●religion institutionalizes a network of social relationships

●religion is the ultimate source of cohesion and integration in society.

In fact, religion has been attributed for fuelling the work ethic and industry of the developed world.

In a classic work entitled the Protestant Ethic and the Spirit of Capitalism, the German economist Max Weber postulates that “the magical and religious forces, and the ethical ideas based upon them, have in the past always been among the most important formative influences on the conduct of life.”

He goes further, arguing that capitalism (described as the rational pursuit of profit through rational economic enterprise) was an unintended consequence of religious (particularly protestant) doctrine which stressed ‘a calling’, that is, a special way to live and function ordained by God. This ‘calling’ referred to a lifestyle that would see people working and enterprising in such a way that led to material success. The proliferation of this doctrine, according to Weber, fuelled modern Capitalism and the industrialisation of the Western world.

Simply put, Max Weber suggests that religious values are channelled into people by means of the pulpit, where they are enveloped as religious doctrine, and consequently, these values shape the social and economic behaviour of their adherents.

Now in the Zimbabwean context, recent media reports of rape and psychological manipulation under the pretext of religion are perturbing.

Remembering that the social and economic behaviours of religious adherents are influenced by religious doctrines transmitted from various pulpits, it is worrisome to consider that certain religious leaders, be they Christian preachers, traditional religious practitioners, or Vapostori are often respondents to charges of psychological manipulation, rape, child abuse and other offences of that nature.

I mean, if such a cleric has been preaching for decades, and therefore has been extensively channelling his or her profane doctrine into a congregation, then one cannot expect constructive social or economic behaviour from that group’s members.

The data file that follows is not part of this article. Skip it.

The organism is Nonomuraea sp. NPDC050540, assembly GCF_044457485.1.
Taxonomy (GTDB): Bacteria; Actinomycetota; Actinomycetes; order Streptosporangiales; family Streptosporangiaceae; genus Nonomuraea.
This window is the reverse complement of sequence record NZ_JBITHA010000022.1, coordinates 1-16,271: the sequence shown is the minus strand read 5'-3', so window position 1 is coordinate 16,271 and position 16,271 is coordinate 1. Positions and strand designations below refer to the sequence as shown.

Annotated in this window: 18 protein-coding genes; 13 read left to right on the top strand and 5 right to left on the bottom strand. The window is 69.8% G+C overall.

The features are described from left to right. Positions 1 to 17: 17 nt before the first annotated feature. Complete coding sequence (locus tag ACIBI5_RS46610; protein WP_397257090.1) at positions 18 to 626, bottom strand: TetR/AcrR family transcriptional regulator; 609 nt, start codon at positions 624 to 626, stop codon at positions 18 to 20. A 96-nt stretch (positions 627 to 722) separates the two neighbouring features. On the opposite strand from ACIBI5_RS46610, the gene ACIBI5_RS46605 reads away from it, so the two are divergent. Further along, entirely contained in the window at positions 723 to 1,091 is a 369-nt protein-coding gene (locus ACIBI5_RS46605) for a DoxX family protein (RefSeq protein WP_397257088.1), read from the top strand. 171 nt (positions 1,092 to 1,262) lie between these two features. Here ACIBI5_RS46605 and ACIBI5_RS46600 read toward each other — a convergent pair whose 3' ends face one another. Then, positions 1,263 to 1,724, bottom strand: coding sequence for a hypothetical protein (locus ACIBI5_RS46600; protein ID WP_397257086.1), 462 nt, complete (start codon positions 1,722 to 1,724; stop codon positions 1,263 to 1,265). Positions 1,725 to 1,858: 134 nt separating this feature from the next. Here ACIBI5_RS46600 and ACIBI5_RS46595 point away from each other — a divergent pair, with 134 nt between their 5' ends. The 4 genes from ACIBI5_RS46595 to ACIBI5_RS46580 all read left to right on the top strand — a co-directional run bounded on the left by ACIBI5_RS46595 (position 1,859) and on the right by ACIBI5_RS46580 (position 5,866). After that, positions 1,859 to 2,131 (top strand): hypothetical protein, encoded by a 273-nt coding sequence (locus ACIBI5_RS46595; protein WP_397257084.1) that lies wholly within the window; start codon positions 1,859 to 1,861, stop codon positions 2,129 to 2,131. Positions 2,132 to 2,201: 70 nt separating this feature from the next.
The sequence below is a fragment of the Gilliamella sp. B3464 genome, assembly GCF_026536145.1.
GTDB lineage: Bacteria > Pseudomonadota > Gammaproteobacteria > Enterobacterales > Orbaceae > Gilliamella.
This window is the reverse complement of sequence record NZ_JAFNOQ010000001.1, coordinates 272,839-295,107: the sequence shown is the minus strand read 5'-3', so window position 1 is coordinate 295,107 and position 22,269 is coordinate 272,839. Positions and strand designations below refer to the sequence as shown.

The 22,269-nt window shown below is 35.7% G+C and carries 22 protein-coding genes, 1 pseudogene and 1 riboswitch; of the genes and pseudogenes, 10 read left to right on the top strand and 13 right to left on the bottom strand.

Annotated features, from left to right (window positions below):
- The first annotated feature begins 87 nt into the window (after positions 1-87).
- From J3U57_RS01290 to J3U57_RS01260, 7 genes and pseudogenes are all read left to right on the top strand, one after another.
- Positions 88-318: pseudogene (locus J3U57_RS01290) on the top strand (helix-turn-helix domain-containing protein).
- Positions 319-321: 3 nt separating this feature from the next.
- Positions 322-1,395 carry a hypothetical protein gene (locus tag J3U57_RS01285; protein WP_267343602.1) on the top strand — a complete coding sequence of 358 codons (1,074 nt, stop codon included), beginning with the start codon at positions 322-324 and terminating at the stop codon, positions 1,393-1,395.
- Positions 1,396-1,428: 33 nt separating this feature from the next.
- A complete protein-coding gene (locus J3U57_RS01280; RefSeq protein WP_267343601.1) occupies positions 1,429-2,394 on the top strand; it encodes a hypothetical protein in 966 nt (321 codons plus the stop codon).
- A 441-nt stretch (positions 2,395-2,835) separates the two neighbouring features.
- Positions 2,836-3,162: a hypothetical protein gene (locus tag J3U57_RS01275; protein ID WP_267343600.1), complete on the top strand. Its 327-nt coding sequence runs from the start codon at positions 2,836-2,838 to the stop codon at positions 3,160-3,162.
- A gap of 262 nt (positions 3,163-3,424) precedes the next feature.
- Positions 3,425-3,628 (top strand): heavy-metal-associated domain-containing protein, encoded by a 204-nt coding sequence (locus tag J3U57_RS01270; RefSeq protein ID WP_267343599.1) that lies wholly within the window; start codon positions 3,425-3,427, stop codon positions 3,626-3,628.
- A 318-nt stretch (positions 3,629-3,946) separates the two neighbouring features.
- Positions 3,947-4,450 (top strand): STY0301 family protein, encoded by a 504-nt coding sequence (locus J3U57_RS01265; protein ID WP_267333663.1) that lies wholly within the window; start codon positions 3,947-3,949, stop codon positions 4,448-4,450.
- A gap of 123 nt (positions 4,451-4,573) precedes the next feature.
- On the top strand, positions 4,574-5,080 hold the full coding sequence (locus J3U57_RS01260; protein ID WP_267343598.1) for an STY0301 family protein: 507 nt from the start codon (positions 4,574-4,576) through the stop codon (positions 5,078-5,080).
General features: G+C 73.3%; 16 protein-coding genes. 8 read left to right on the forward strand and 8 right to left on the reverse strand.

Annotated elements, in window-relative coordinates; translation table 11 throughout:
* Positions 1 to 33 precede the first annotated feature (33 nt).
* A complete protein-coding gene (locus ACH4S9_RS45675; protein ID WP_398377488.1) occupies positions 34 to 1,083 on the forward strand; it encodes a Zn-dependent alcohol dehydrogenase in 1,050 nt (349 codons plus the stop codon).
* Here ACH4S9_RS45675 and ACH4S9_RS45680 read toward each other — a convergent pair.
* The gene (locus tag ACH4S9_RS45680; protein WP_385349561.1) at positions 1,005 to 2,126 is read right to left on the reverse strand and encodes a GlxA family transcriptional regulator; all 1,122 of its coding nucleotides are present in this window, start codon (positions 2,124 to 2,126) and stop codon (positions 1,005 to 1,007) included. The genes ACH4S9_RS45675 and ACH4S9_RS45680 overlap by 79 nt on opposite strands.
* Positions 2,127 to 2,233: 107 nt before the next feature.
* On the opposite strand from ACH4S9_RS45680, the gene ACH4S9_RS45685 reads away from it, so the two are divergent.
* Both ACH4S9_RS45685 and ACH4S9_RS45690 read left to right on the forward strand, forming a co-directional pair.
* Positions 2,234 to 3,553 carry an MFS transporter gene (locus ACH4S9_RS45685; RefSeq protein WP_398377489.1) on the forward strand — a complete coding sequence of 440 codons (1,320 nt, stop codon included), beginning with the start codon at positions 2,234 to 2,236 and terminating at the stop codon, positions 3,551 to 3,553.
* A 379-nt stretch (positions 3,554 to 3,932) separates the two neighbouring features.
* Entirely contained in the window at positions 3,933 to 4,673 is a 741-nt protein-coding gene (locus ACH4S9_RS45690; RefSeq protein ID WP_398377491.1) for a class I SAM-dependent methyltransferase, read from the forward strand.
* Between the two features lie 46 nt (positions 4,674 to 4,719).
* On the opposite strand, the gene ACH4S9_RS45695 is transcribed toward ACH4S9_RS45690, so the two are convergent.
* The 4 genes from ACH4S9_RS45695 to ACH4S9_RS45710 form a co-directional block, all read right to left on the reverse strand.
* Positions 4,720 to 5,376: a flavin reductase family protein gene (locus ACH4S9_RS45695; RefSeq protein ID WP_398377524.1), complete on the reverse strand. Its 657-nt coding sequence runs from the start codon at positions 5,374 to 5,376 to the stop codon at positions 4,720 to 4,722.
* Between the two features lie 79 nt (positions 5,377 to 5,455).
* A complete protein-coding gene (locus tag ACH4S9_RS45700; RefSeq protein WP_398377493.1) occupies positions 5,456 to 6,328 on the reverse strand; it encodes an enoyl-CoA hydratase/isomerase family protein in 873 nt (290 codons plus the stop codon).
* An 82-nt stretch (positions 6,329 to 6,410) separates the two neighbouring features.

Here is an example: If a religious leader preaches that, he or she has the power to cure HIV/AIDS and therefore, his or her adherents who suffer from this condition should abandon all conventional medication; that will become the behaviour of those adherents. Alternatively, if a religious leader or ‘prophet’ prophecies that a man’s wife is trying to poison him, then do not be surprised when that church member stops eating at home.

Furthermore, recent media reports have exposed that some eccentric ‘Christian’ pastors can even influence their church members to eat grass.

church member eats grass
Pastor Lesego Daniel, who is based in Garankuwa, north of Pretoria, told dozens of followers to eat grass because “it will bring them closer to God”.

The point is that there is a fine line between faith and fanaticism, and while calls for the monitoring of churches and their varying doctrines are welcome in the context of protecting the public from predatory pulpit pundits, the question arises: how does the government intend to monitor religious activity? Furthermore, how will the government ensure that a monitoring exercise of religious activity will not result in the covert politicisation of religion in the country?

While the constitution states that no person can be hindered from the enjoyment of his or her freedom of religion, it also states that in the interests of defense, public safety, public order, public morality, or public health the law in can limit the freedom of religion.

However, the danger of enacting a general law which allows for the infringement of religious freedom is that such a law could be used as a political tool, even to the detriment of sincere and law abiding believers as is the case currently in tumultuous Egypt.

In this light, in order to avoid the politicization of religious activity in the country, and to maintain the rift between the church and the state, the only reasonable way of monitoring religion would be through a statutory religious ombudsman consisting of respectable and impartial citizens and mandated with the twofold functions of protecting the public from pulpit predators, and keeping politics and state separate from issues of faith.

Tau Tawengwa

Executive Director